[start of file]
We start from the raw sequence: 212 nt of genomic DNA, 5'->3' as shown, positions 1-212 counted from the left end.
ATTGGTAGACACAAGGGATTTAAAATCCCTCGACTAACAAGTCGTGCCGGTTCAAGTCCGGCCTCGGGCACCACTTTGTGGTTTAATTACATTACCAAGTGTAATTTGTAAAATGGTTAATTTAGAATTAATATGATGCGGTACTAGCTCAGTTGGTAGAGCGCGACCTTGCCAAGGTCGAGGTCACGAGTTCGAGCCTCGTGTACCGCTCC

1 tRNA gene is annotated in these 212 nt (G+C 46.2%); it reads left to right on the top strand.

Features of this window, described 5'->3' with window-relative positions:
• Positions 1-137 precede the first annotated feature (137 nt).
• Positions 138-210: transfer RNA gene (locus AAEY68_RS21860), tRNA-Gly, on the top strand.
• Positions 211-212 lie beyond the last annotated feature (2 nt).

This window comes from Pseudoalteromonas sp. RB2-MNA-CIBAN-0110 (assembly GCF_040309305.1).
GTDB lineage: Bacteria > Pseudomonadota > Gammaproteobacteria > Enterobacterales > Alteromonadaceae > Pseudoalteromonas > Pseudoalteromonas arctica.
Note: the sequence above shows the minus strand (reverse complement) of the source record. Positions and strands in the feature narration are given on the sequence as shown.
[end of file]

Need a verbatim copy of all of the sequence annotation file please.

We start from the raw sequence: 212 nt of genomic DNA, 5'->3' as shown, positions 1-212 counted from the left end.
ATTGGTAGACACAAGGGATTTAAAATCCCTCGACTAACAAGTCGTGCCGGTTCAAGTCCGGCCTCGGGCACCACTTTGTGGTTTAATTACATTACCAAGTGTAATTTGTAAAATGGTTAATTTAGAATTAATATGATGCGGTACTAGCTCAGTTGGTAGAGCGCGACCTTGCCAAGGTCGAGGTCACGAGTTCGAGCCTCGTGTACCGCTCC

1 tRNA gene is annotated in these 212 nt (G+C 46.2%); it reads left to right on the top strand.

Features of this window, described 5'->3' with window-relative positions:
• Positions 1-137 precede the first annotated feature (137 nt).
• Positions 138-210: transfer RNA gene (locus AAEY68_RS21860), tRNA-Gly, on the top strand.
• Positions 211-212 lie beyond the last annotated feature (2 nt).

This window comes from Pseudoalteromonas sp. RB2-MNA-CIBAN-0110 (assembly GCF_040309305.1).
GTDB lineage: Bacteria > Pseudomonadota > Gammaproteobacteria > Enterobacterales > Alteromonadaceae > Pseudoalteromonas > Pseudoalteromonas arctica.
Note: the sequence above shows the minus strand (reverse complement) of the source record. Positions and strands in the feature narration are given on the sequence as shown.